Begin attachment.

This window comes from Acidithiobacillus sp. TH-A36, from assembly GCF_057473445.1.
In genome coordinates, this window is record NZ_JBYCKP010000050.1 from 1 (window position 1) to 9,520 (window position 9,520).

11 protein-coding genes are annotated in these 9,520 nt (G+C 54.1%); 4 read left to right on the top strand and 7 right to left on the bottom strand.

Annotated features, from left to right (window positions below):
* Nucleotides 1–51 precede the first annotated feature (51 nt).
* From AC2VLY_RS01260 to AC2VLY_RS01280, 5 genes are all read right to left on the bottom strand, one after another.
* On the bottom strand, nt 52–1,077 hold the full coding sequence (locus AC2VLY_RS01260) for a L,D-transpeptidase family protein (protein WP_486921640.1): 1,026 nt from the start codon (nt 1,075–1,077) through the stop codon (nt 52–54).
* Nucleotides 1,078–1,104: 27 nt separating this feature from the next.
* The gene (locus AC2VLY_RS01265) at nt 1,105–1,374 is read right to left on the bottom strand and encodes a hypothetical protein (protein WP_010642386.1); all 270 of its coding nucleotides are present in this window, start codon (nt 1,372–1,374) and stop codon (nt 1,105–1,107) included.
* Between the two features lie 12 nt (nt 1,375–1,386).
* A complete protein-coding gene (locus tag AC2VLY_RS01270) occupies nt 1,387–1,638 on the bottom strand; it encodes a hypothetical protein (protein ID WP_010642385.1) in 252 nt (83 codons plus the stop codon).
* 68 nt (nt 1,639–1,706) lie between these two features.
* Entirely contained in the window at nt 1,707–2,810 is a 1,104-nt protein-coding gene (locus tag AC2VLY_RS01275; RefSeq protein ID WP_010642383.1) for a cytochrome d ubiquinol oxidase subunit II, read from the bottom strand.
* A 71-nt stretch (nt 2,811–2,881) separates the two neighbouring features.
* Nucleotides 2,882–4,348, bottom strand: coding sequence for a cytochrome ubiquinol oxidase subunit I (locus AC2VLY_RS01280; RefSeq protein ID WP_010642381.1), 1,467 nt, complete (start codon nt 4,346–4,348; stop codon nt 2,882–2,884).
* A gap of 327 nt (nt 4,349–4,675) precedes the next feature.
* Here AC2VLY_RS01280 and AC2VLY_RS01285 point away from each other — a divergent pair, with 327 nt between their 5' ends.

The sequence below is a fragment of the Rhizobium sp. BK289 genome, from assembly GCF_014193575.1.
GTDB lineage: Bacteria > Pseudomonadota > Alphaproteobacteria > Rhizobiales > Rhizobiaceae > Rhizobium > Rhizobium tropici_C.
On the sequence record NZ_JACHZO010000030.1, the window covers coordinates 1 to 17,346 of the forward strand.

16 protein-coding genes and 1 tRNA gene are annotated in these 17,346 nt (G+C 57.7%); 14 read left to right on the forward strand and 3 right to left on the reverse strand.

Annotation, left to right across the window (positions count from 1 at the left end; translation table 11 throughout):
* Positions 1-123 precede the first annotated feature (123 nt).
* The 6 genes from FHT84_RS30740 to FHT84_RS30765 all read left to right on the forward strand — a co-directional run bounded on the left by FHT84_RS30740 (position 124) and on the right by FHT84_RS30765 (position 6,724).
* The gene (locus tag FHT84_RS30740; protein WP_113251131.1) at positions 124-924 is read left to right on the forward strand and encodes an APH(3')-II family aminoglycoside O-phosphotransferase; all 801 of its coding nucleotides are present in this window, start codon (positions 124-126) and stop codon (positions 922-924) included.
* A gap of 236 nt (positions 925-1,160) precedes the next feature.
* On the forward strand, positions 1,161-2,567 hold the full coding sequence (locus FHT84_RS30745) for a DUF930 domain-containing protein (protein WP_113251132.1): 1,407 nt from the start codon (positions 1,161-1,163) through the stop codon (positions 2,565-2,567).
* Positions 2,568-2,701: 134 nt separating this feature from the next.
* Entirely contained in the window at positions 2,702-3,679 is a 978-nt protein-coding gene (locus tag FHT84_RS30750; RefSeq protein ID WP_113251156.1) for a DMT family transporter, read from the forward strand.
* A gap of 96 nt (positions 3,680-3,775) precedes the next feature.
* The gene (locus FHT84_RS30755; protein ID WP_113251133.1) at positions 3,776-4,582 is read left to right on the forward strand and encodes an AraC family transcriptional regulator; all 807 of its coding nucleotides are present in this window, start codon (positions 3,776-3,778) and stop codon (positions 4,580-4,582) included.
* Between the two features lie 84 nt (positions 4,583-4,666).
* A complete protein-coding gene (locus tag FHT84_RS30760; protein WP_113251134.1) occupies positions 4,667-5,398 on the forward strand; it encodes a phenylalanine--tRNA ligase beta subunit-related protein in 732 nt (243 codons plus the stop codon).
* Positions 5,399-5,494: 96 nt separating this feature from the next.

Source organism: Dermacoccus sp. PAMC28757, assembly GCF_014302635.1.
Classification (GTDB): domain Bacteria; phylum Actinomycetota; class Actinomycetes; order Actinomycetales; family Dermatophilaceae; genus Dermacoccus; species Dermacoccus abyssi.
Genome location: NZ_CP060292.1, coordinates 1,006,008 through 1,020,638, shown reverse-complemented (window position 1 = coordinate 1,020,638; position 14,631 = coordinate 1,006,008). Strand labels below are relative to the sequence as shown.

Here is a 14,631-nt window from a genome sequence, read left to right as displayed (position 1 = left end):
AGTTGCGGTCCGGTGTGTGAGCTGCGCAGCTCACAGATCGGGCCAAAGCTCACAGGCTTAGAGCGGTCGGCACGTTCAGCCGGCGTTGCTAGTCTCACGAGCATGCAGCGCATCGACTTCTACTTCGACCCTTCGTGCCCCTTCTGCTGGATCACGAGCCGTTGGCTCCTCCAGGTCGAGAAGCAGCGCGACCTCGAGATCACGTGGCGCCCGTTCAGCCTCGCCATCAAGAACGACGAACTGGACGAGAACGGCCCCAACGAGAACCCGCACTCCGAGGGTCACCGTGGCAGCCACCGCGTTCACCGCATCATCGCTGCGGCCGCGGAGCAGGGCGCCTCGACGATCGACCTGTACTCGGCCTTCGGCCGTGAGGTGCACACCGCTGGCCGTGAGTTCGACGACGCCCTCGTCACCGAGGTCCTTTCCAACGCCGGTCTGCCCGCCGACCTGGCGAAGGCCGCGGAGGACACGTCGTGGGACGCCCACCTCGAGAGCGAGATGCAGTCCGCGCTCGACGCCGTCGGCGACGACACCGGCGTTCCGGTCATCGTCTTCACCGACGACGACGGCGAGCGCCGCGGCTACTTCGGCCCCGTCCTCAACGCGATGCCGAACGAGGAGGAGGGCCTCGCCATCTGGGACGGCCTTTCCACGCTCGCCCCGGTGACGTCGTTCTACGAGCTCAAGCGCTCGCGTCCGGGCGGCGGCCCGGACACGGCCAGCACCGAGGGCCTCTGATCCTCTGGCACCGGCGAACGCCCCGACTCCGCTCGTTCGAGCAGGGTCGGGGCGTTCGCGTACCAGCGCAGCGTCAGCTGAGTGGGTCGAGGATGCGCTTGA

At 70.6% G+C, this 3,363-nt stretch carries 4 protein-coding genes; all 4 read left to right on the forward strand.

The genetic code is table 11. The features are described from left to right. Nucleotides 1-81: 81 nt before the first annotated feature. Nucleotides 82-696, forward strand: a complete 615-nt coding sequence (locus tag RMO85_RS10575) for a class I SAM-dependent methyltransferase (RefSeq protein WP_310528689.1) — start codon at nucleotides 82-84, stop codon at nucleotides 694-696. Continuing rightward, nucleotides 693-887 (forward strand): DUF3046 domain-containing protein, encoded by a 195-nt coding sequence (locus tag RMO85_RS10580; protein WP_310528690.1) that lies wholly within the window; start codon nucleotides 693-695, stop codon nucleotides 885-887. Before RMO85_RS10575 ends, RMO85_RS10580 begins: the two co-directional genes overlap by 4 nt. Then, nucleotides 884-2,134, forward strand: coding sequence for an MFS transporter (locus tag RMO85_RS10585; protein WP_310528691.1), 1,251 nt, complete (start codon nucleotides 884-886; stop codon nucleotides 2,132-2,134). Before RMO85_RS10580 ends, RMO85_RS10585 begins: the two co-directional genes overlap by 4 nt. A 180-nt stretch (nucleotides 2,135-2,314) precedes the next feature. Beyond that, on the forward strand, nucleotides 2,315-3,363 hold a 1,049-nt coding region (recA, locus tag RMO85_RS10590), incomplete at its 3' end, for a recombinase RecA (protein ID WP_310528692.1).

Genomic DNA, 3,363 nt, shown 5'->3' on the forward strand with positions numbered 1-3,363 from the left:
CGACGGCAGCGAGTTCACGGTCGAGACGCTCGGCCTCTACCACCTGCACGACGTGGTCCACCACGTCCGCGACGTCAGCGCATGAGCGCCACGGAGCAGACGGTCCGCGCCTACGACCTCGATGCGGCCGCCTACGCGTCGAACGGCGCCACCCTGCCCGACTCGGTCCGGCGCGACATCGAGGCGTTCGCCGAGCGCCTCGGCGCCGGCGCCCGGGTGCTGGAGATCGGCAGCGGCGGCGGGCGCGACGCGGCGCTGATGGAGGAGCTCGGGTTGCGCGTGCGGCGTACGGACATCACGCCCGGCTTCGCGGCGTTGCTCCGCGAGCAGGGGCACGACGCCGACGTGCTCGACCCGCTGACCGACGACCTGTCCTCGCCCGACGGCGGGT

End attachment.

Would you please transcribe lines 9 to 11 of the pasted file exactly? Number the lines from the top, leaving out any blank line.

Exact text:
* The gene (locus AC2VLY_RS01265) at nt 1,105–1,374 is read right to left on the bottom strand and encodes a hypothetical protein (protein WP_010642386.1); all 270 of its coding nucleotides are present in this window, start codon (nt 1,372–1,374) and stop codon (nt 1,105–1,107) included.
* Between the two features lie 12 nt (nt 1,375–1,386).
* A complete protein-coding gene (locus tag AC2VLY_RS01270) occupies nt 1,387–1,638 on the bottom strand; it encodes a hypothetical protein (protein ID WP_010642385.1) in 252 nt (83 codons plus the stop codon).